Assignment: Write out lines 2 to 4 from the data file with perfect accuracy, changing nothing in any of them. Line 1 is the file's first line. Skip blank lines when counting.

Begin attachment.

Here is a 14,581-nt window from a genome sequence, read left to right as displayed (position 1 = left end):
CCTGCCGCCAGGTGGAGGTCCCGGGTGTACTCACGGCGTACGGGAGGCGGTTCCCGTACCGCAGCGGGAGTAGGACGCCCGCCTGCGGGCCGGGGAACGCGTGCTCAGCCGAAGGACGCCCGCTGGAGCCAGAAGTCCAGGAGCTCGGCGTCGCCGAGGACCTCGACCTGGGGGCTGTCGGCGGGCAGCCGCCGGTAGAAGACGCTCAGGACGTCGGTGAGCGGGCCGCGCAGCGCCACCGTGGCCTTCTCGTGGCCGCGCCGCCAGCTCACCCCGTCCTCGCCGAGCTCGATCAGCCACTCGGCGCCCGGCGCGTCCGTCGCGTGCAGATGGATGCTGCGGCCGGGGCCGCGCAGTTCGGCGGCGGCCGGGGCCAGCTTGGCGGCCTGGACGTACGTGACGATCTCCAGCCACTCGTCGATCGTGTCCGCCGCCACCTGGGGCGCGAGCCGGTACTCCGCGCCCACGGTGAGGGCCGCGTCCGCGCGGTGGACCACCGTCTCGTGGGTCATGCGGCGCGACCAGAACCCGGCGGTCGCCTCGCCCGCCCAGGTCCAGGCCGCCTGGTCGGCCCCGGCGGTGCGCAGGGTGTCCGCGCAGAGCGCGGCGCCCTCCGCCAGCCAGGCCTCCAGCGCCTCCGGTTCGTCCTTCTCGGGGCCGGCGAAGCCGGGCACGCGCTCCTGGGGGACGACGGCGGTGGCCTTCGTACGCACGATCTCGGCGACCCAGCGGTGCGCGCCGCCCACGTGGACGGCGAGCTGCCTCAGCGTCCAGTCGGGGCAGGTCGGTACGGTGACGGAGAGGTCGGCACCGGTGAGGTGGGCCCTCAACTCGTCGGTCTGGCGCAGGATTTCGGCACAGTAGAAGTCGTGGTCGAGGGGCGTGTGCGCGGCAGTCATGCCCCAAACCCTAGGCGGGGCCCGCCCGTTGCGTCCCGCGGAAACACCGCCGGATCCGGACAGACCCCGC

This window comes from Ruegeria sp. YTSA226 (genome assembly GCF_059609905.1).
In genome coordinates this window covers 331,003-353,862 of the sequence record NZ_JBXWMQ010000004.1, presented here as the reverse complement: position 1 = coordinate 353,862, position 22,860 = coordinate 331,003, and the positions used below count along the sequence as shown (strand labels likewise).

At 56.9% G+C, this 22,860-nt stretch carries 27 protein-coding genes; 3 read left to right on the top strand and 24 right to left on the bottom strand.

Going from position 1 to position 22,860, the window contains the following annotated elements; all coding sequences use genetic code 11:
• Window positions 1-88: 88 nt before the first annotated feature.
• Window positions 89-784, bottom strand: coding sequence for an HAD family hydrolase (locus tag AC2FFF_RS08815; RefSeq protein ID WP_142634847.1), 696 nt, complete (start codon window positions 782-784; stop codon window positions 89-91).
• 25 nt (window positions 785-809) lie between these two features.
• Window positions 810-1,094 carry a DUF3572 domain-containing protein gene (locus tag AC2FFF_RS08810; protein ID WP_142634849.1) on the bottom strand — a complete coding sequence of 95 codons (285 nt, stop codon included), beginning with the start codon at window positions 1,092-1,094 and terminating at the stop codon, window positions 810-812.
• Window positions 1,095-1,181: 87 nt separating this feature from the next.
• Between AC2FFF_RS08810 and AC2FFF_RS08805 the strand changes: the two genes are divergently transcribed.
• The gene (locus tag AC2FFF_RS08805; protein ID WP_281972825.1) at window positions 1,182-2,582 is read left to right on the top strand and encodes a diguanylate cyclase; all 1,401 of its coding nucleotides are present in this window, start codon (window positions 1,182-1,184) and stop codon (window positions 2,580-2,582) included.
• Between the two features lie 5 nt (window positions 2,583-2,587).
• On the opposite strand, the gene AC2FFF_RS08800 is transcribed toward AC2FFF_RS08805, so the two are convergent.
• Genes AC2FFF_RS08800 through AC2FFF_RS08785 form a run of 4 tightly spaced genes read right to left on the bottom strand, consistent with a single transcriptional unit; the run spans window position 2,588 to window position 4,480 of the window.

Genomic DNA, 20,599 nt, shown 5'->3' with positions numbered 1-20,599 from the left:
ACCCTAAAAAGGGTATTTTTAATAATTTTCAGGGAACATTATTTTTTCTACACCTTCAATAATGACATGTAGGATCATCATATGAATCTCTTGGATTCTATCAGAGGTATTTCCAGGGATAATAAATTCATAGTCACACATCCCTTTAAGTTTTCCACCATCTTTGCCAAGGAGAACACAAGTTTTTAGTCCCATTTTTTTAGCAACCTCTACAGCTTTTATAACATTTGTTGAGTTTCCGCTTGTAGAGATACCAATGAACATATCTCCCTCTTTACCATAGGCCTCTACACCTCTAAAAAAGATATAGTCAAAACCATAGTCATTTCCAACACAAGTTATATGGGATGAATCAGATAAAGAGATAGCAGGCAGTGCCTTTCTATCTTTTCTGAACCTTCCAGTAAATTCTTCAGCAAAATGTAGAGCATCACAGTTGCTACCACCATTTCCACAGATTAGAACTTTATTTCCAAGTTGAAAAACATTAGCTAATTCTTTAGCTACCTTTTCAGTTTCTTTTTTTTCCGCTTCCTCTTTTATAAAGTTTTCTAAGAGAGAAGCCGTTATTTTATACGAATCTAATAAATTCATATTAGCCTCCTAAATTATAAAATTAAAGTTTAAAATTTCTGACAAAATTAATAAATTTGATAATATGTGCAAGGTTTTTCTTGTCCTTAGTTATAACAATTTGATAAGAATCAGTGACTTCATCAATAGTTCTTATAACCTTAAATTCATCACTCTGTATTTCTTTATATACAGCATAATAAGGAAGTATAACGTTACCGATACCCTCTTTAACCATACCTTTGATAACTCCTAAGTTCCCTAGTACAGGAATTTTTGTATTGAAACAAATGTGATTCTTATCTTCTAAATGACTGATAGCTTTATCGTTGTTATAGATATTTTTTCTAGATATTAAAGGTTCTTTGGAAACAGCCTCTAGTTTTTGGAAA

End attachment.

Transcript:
CCTGCCGCCAGGTGGAGGTCCCGGGTGTACTCACGGCGTACGGGAGGCGGTTCCCGTACCGCAGCGGGAGTAGGACGCCCGCCTGCGGGCCGGGGAACGCGTGCTCAGCCGAAGGACGCCCGCTGGAGCCAGAAGTCCAGGAGCTCGGCGTCGCCGAGGACCTCGACCTGGGGGCTGTCGGCGGGCAGCCGCCGGTAGAAGACGCTCAGGACGTCGGTGAGCGGGCCGCGCAGCGCCACCGTGGCCTTCTCGTGGCCGCGCCGCCAGCTCACCCCGTCCTCGCCGAGCTCGATCAGCCACTCGGCGCCCGGCGCGTCCGTCGCGTGCAGATGGATGCTGCGGCCGGGGCCGCGCAGTTCGGCGGCGGCCGGGGCCAGCTTGGCGGCCTGGACGTACGTGACGATCTCCAGCCACTCGTCGATCGTGTCCGCCGCCACCTGGGGCGCGAGCCGGTACTCCGCGCCCACGGTGAGGGCCGCGTCCGCGCGGTGGACCACCGTCTCGTGGGTCATGCGGCGCGACCAGAACCCGGCGGTCGCCTCGCCCGCCCAGGTCCAGGCCGCCTGGTCGGCCCCGGCGGTGCGCAGGGTGTCCGCGCAGAGCGCGGCGCCCTCCGCCAGCCAGGCCTCCAGCGCCTCCGGTTCGTCCTTCTCGGGGCCGGCGAAGCCGGGCACGCGCTCCTGGGGGACGACGGCGGTGGCCTTCGTACGCACGATCTCGGCGACCCAGCGGTGCGCGCCGCCCACGTGGACGGCGAGCTGCCTCAGCGTCCAGTCGGGGCAGGTCGGTACGGTGACGGAGAGGTCGGCACCGGTGAGGTGGGCCCTCAACTCGTCGGTCTGGCGCAGGATTTCGGCACAGTAGAAGTCGTGGTCGAGGGGCGTGTGCGCGGCAGTCATGCCCCAAACCCTAGGCGGGGCCCGCCCGTTGCGTCCCGCGGAAACACCGCCGGATCCGGACAGACCCCGC

This window comes from Ruegeria sp. YTSA226 (genome assembly GCF_059609905.1).
In genome coordinates this window covers 331,003-353,862 of the sequence record NZ_JBXWMQ010000004.1, presented here as the reverse complement: position 1 = coordinate 353,862, position 22,860 = coordinate 331,003, and the positions used below count along the sequence as shown (strand labels likewise).